• The establishment of a multi-lateral discussion forum while the WCED worked on an alternative to the redundant examinations board.
  • The improvement of safety and security at schools, especially where gangsterism was prevalent.
  • Clarity on the issues around the pilot being run for the delivery of question papers. What was the rationale for changing from the use of couriers? Whether this was a safer option.
  • Clear and unambiguous policy directives in respect of irregularities relating to the use of cell phones
  • SADTU still had challenges in respect of the competency test for markers, - though they participated in the nominations for the marking processes.

Both unions were of the view that, apart from a few obstacles, the province was fully prepared for the NSC examinations for 2013.

7. Site tour of the storage facilities

Apart from the engagements with the WCED and organised labour, the Portfolio Committee also undertook in-loco site visits to the storage, packaging and distribution facilities of the Department. The Portfolio Committee was very impressed with the high standards and the heightened security at these facilities. Members of the Committee were able to tour the storage facilities, loading/off-loading garages and the CCTV camera room. The delegation was shown the different storage facilities which housed the question papers and answer sheets and security measures in place. The operations room which housed the surveillance monitor (CCTV) captured all footage from the surveillance cameras stationed around the facility. All question papers were distributed from this central point to all schools.

The delegation was also taken on a tour of the printing works where question papers were printed for distribution to the main storage facility. Members of the Portfolio Committee gained first-hand experience of how the questions papers were printed, packaged and made ready for distribution. Members were able to tour the factory floor, control room and loading bays at the printing facility.

8. Committee Observations

The Committee noted the following key issues and concerns regarding the state of examination readiness in the Western Cape:

  • The Committee commended the Western Cape Education Department for the sound working relationship and collaboration with the National Department of Basic Education.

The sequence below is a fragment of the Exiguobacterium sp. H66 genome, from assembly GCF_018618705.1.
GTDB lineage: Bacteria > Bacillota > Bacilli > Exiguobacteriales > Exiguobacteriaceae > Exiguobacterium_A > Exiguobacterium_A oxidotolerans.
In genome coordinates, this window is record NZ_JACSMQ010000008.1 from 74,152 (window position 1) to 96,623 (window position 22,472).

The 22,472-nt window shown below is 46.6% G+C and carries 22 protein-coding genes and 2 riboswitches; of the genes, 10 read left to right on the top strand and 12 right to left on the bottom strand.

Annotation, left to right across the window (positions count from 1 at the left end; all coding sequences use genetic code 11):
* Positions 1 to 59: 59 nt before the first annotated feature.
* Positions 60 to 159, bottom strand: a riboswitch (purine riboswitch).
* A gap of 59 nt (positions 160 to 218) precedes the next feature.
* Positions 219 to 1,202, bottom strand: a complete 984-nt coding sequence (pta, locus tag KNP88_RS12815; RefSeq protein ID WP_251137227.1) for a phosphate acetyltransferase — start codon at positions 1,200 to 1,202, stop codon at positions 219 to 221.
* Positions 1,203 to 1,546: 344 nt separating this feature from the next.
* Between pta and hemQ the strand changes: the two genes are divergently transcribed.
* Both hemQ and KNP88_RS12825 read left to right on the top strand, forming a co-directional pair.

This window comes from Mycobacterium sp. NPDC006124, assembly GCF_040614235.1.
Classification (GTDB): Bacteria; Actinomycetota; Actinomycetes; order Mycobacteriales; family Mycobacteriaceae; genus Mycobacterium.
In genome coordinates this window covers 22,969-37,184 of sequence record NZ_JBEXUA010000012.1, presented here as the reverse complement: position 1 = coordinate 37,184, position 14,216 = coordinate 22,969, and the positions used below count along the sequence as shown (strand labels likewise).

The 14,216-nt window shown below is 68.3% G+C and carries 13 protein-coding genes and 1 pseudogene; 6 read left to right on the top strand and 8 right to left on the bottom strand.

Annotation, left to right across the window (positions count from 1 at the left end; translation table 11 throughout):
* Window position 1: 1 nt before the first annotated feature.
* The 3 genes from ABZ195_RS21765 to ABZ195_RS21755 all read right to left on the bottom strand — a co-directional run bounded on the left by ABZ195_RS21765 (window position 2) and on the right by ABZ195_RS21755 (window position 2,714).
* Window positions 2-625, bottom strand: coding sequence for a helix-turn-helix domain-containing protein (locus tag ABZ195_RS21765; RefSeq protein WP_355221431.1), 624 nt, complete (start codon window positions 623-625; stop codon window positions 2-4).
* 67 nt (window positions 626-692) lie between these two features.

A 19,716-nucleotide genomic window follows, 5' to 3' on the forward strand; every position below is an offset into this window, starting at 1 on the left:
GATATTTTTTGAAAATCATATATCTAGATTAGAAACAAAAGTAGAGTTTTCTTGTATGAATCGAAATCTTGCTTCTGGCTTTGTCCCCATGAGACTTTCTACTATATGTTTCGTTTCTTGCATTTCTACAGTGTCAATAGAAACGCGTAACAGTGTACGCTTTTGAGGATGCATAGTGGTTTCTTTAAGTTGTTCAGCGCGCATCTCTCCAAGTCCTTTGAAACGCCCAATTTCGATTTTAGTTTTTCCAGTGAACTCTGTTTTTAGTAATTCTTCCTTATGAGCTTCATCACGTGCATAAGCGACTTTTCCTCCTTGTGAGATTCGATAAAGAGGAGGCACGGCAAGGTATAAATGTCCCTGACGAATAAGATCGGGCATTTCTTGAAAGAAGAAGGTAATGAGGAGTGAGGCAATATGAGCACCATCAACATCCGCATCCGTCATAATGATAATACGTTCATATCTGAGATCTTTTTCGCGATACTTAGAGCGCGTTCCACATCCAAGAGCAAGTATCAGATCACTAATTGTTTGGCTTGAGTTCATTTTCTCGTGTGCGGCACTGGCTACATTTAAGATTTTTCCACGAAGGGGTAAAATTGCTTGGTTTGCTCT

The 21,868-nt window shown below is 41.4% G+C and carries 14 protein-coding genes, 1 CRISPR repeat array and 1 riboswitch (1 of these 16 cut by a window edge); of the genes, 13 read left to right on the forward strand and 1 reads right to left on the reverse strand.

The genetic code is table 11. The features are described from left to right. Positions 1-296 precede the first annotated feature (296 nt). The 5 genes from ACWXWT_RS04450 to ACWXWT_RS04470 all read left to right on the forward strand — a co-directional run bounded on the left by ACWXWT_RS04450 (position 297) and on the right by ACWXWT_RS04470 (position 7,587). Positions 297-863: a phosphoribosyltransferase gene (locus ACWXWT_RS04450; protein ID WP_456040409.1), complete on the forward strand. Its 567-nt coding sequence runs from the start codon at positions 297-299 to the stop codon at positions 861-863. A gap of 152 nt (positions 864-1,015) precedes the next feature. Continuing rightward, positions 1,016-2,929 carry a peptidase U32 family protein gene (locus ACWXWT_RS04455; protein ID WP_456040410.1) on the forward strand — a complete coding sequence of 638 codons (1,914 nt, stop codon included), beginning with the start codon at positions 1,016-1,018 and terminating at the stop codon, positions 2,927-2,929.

• The Committee was interested to know how the WCED managed the papers for both public and independent schools since most independent schools opted to write the NSC examinations.
  • There was concern around the arrangements where there was a shortage of markers for certain subjects.
  • The Committee was assured that the training for principals and invigilators was sufficient.
  • The Committee was interested to know how the merging and closing of schools in the province had affected learners – and whether these learners received any additional support from the Department in respect of examination readiness. The WCED highlighted that the majority of schools involved in the mergers were primary schools, which were not participating in the NSC examinations
  • Of equal concern was the impact of gangsterism on schools in the affected areas and how the Department was able to deal with the situation. It was highlighted that broader programmes and interventions were introduced to deal with gangsterism which included improved policing to ensure safe access in and out of the affected areas.

It was important that the WCED consider the union’s request for the re-instatement of the examination board, and in the interim, the establishment of a multi-lateral discussion forum between the unions, the WCED and other relevant stakeholders, that will consider issues related to examinations.

9. Conclusion

The oversight visit to the Western Cape Education Department provided the Portfolio Committee with an opportunity to assess the state of readiness of the province in respect of the National Senior Certificate (NSC) Examination readiness for 2013. The Portfolio Committee was satisfied with the preparations made by the WCED in respect of the 2013 NSC examinations. It was further noted that the Province has developed mechanisms to deal with challenges that may arise during the examination period.

10. Recommendations

The Portfolio Committee on Basic Education, having conducted an oversight visit to the Western Cape Education Department, and considered the issues that were raised, requests that the Minister of Basic Education ensures that the following recommendation is considered:

That the Western Cape Education Department consider looking into the re-establishment of the Examination Board, or a multi-lateral discussion forum for Unions, the WCED and other relevant stakeholders which consider issues of examinations.

Report to be considered for adoption.